Pakistan's interior minister said Thursday the government was in contact with some militant groups, as talks with the main Taliban faction remained stalled.
A day after pledging to press ahead with deadly air strikes on Taliban targets in the country's restive tribal regions, Chaudhry Nisar Ali Khan said dialogue was still a priority as the government tries to end its seven-year insurgency that has killed thousands.
Talks between government and Tehreek-e-Taliban Pakistan (TTP) representatives that began earlier this month were suspended after the killing of 23 soldiers by the militants.
The military responded with a series of air strikes that have left more than 100 insurgents dead, but Khan said the government was still open to talks -- with the right people.
"We will talk to those groups who are not against Pakistan," he told journalists in Peshawar, the main city of the northwest.
"We are in contact with groups that have never attacked Pakistan's interests, we have dialogue for them."
He gave no details of which groups he meant.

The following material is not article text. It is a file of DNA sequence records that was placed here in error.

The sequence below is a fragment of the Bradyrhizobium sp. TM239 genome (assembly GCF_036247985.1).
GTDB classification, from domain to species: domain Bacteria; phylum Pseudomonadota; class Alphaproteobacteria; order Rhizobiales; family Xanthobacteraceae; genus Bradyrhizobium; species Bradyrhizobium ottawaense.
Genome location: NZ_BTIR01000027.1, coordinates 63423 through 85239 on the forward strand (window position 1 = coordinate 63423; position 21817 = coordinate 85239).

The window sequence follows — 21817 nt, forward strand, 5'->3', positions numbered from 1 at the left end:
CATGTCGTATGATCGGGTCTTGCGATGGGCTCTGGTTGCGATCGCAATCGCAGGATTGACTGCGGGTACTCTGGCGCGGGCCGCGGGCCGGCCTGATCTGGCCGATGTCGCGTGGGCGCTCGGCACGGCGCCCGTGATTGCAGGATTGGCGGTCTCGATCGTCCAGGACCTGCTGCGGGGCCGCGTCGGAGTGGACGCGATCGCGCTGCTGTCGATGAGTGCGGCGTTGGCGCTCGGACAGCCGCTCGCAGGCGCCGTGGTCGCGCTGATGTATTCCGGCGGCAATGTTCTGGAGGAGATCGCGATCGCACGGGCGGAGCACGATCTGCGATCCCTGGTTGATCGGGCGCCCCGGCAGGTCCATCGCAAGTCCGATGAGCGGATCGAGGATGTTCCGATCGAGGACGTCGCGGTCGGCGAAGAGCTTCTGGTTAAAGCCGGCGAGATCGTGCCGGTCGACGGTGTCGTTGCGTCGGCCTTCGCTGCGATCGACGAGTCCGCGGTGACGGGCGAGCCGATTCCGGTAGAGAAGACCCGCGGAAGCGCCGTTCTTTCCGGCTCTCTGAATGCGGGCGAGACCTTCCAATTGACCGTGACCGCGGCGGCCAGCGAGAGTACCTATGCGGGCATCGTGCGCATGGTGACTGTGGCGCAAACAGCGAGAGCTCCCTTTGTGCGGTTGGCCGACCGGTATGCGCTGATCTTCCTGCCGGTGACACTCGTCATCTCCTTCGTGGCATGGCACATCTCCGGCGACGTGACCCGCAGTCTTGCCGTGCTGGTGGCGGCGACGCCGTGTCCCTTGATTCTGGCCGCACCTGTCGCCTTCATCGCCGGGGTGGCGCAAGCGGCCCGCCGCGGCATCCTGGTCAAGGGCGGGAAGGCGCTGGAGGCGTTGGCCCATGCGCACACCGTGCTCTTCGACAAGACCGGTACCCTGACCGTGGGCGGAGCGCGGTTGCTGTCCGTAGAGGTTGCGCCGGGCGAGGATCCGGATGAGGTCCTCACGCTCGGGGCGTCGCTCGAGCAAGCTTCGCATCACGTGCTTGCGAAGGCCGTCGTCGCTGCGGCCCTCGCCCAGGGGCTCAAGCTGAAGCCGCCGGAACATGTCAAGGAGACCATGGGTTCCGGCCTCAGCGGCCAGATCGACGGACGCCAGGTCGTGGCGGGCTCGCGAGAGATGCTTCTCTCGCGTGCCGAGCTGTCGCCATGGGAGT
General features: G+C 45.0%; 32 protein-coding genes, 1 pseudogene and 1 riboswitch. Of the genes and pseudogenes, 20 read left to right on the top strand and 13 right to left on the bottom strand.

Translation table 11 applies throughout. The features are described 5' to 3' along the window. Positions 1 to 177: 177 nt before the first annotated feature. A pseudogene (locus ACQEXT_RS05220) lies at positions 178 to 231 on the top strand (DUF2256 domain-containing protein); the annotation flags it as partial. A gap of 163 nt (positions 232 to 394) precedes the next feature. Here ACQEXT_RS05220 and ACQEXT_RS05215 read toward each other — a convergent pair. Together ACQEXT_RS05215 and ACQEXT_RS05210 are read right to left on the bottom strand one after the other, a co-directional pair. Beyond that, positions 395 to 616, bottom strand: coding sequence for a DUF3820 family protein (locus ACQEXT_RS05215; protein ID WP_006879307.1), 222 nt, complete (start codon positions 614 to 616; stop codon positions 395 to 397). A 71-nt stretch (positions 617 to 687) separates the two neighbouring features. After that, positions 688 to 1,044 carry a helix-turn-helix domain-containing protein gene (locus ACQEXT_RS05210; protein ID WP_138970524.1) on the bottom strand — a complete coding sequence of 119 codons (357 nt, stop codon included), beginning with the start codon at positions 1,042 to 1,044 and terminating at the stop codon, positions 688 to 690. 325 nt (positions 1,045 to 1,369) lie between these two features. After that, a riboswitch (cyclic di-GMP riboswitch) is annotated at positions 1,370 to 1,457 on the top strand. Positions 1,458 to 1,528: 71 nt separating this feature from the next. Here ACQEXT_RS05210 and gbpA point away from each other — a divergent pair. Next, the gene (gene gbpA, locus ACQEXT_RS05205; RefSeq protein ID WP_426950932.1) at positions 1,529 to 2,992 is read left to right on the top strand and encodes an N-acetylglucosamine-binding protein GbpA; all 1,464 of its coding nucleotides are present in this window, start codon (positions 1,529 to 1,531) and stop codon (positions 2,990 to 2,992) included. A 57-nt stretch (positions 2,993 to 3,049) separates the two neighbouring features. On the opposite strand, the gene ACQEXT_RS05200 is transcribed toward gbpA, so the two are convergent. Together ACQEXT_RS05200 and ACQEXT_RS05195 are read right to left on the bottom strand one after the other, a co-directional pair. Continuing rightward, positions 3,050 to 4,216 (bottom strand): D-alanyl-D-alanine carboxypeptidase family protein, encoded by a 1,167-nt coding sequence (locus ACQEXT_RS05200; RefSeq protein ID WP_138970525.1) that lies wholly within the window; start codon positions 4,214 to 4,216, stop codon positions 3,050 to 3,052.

His comments could revive fears that Pakistan is maintaining a policy of distinguishing between "good" militants who can be used to further strategic goals abroad, and "bad" militants who attack domestic targets.
Pakistan has come in for strong criticism from the United States and Afghanistan in recent years for sheltering and patronising militants such as the Haqqani network, who attack NATO and Afghan forces across the border.
On Wednesday Khan unveiled Pakistan's first-ever counter-terrorism policy, seven years since the TTP rose up and began its bloody campaign against the state.
The minister said every act of violence would in future be met with an attack on the militants' bases, which lie mainly in the North Waziristan tribal district on the Afghan border.
Commenting on the status of the dialogue between the government and Taliban representatives, Khan said Wednesday that while talks have been put on hold they could "resume anytime soon and both negotiations and targeted strikes will go hand in hand".
The umbrella Taliban group emerged in response to a raid on a radical mosque in Islamabad, though Islamist violence in the country began to surge in 2004 following the army's deployment in the tribal areas.